Insofar as we can determine, the effect of failure to object to Fioritto error in the trial court has never been ruled upon by California's appellate courts. But as we see no substantial distinction between Miranda and Fioritto error, we think, in reason, the rule should be the same. Assisting us in this conclusion is the following discussion of People v. Castro, supra, 257 Cal.App.2d at pages 645-646: "While it is perfectly true that in the area of coerced confessions the lack of an objection in the trial court does not preclude review on appeal (People v. Matteson, 61 Cal. 2d 466, 469 [39 Cal. Rptr. 1, 393 P.2d 161]; People v. Rand, 202 Cal. App. 2d 668, 672-674 [21 Cal.Rptr. 89]), cases involving confessions obtained without [23 Cal. App. 3d 565] compliance with the rules announced in People v. Dorado, 62 Cal. 2d 338 [42 Cal. Rptr. 169, 398 P.2d 361] have uniformly required an objection as a prerequisite for appellate consideration (People v. Ray, 252 Cal. App. 2d 932, 958 [61 Cal. Rptr. 1]; People v. Crooks, 250 Cal. App. 2d 788, 793 [59 Cal.Rptr. 39]) although this requirement does not apply to trials before the date of the second Dorado decision on January 29, 1965. (People v. Doherty, 67 Cal. 2d 9, 14-15 [59 Cal. Rptr. 857, 429 P.2d 177].) [¶] Although no case involving a hearing after the Miranda decision has been cited to us, we see no reason why the rule should be different. [¶] The difference between the coerced confession cases and those involving a violation of Dorado and Miranda is undoubtedly due to two factors: first, the difference in the trustworthiness, and second, the fact that confessions obtained in violation of Miranda and Dorado are far less offensive to the underlying principles in the enforcement of our criminal laws. Were it otherwise, Johnson v. New Jersey, 384 U.S. 719 [16 L. Ed. 2d 882, 86 S. Ct. 1772]; People v. Rollins, 65 Cal. 2d 681 [56 Cal. Rptr. 293, 423 P.2d 221] and In re Lopez, 62 Cal. 2d 368 [42 Cal. Rptr. 188, 398 P.2d 380] could not have been written."

[4] It is, of course, true that Fioritto error, if objected to, is prejudicial per se since any "'statements made by a defendant in response to such questioning cannot be characterized as voluntary.' [Citation.]" (People v. Burton, 6 Cal. 3d 375, 384 [99 Cal. Rptr. 1, 491 P.2d 793]; People v. Randall, 1 Cal. 3d 948, 958 [83 Cal. Rptr. 658, 464 P.2d 114]; see also People v. Ireland, 70 Cal. 2d 522 [75 Cal. Rptr. 188, 450 P.2d 580, 40 A.L.R.3d 1323]; People v. Fioritto, supra, 68 Cal. 2d 714.) In each of the parenthesized cases a conviction was reversed for such error, but we note that in each, proper objection was made by the defendant and overruled by the trial court. fn. 1

[3b] We, therefore, hold that where an accused fails to raise Fioritto error in the trial court, he may not successfully urge such error on appeal.

[5] Contrary to Deutschman's contention, we find the facts we have outlined, and known to the officers, to constitute probable cause for his arrest for receiving stolen property. (See People v. Terry, 2 Cal. 3d 362, 393 [85 Cal. Rptr. 409, 466 P.2d 961]; People v. Hazel, 252 Cal.App.2d [23 Cal. App. 3d 566] 412 [60 Cal. Rptr. 437]; People v. Beasley, 250 Cal. App. 2d 71 [58 Cal. Rptr. 485].)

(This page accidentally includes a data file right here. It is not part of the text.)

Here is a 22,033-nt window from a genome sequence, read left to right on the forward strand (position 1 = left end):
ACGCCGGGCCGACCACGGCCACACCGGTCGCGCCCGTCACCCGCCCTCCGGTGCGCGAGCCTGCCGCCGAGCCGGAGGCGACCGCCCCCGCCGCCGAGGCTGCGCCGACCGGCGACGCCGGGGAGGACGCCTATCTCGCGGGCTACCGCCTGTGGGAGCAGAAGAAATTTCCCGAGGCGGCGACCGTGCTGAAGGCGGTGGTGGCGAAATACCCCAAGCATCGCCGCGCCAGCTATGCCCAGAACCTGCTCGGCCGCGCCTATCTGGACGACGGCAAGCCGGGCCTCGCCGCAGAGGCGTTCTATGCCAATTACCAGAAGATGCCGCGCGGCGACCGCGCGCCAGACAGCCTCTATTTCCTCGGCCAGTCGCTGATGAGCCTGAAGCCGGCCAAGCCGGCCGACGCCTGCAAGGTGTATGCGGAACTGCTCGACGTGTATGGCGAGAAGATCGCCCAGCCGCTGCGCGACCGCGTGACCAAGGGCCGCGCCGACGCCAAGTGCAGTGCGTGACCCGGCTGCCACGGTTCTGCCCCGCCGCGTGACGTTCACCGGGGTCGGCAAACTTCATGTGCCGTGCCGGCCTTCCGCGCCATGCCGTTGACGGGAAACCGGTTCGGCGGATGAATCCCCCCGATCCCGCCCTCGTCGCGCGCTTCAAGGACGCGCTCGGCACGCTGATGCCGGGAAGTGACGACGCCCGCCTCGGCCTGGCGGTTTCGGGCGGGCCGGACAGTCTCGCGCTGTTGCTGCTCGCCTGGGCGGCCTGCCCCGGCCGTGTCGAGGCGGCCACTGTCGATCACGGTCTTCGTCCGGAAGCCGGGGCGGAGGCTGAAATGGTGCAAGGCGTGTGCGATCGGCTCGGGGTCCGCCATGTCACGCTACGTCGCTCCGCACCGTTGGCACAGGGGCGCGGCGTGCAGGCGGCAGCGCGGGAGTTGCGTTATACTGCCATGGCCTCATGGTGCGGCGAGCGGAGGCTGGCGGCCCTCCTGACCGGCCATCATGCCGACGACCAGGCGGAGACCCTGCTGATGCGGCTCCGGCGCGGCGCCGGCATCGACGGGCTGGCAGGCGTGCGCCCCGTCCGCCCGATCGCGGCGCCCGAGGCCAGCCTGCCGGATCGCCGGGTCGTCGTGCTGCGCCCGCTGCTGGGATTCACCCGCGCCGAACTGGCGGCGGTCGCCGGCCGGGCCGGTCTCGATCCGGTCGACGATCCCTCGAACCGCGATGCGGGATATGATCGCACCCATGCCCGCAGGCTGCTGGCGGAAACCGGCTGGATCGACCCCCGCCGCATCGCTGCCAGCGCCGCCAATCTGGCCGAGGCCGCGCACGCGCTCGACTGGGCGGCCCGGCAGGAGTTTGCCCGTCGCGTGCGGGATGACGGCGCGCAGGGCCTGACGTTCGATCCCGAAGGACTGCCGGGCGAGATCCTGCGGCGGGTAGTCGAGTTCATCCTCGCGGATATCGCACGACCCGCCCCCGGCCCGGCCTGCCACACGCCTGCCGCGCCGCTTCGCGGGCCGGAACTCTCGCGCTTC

[6] Nor do we find the search of Deutschman's automobile to have constitutional infirmity under the rule announced in Chimel v. California, 395 U.S. 752 [23 L. Ed. 2d 685, 89 S. Ct. 2034]. There was obviously probable cause also to believe that the additional office equipment lying in plain view in the vehicle was stolen property. The Chimel court (p. 764, fn. 9 [23 L.Ed.2d p. 694]) was careful to point out that its holding did not disturb the rule that "assuming the existence of probable cause, automobiles and other vehicles may be searched without warrants 'where it is not practicable to secure a warrant because the vehicle can be quickly moved out of the locality or jurisdiction in which the warrant must be sought.' [Citations.]" A right to search an unoccupied automobile exists where there is reasonable cause to believe it contains stolen property. (Dyke v. Taylor Implement Co., 391 U.S. 216, 221 [20 L. Ed. 2d 538, 88 S. Ct. 1472]; People v. Superior Court, 8 Cal. App. 3d 398, 402 [87 Cal. Rptr. 283]; People v. Morrison, 258 Cal. App. 2d 75, 81 [65 Cal. Rptr. 445].) And the subsequent search of the car's trunk in the police garage was also constitutionally permissible. (Chambers v. Maroney, 399 U.S. 42 [26 L. Ed. 2d 419, 90 S. Ct. 1975].)

[7] The contention that Deutschman's confessions were improperly admitted in evidence because they were given during a period of unlawful detention is also without merit. His confessions occurred well within the two-day period for being taken before a magistrate, as required by Penal Code section 825. And he has not shown that any delay prejudiced him, or affected the outcome of his trial. (See People v. Wilson, 60 Cal. 2d 139, 154 [32 Cal. Rptr. 44, 388 P.2d 452]; People v. Barrett, 267 Cal. App. 2d 135, 142 [72 Cal. Rptr. 681].)

We find nothing in the record reasonably supportive of Deutschman's contention that his confessions resulted from coercion or other improper inducement. This contention is based on our previously noted discussion concerning the place of Deutschman's prosecution.

[8] In the several burglaries of which Deutschman was convicted, churches were the victims. The trial judge was a member of one of those churches. This information was imparted to defense counsel by the judge who stated "that this in no way would interfere with my ability to decide this case." No motion to disqualify, nor even a suggestion of disqualification, appears on the record. And it appears (1) that the judge had "no vested interest in any part of this church or any of its assets" and (2) that no property was in fact stolen from that church. The judge was not legally disqualified and no prejudice appears. The point that the trial judge was prejudiced, now raised for the first time on appeal, is without merit. (See [23 Cal. App. 3d 567] People v. Hines, 66 Cal. 2d 348, 355-357 [57 Cal. Rptr. 757, 425 P.2d 557]; People v. Purta, 259 Cal. App. 2d 71, 75 [66 Cal. Rptr. 38].)

Since no error is found the judgment must be affirmed.


Molinari, P. J., and Sims, J., concurred.

FN 1. People v. Fioritto, supra, 68 Cal. 2d 714, is silent as to whether a trial objection was raised and overruled. But resort to that case's trial record to which we have access, and of which we may take judicial notice (Evid. Code, §§ 452, 459), indicates that following objection and hearing the court ruled that the People had sustained their heavy burden of showing that defendant knowingly and intelligently waived his privilege against self-incrimination and his right to retained or appointed counsel.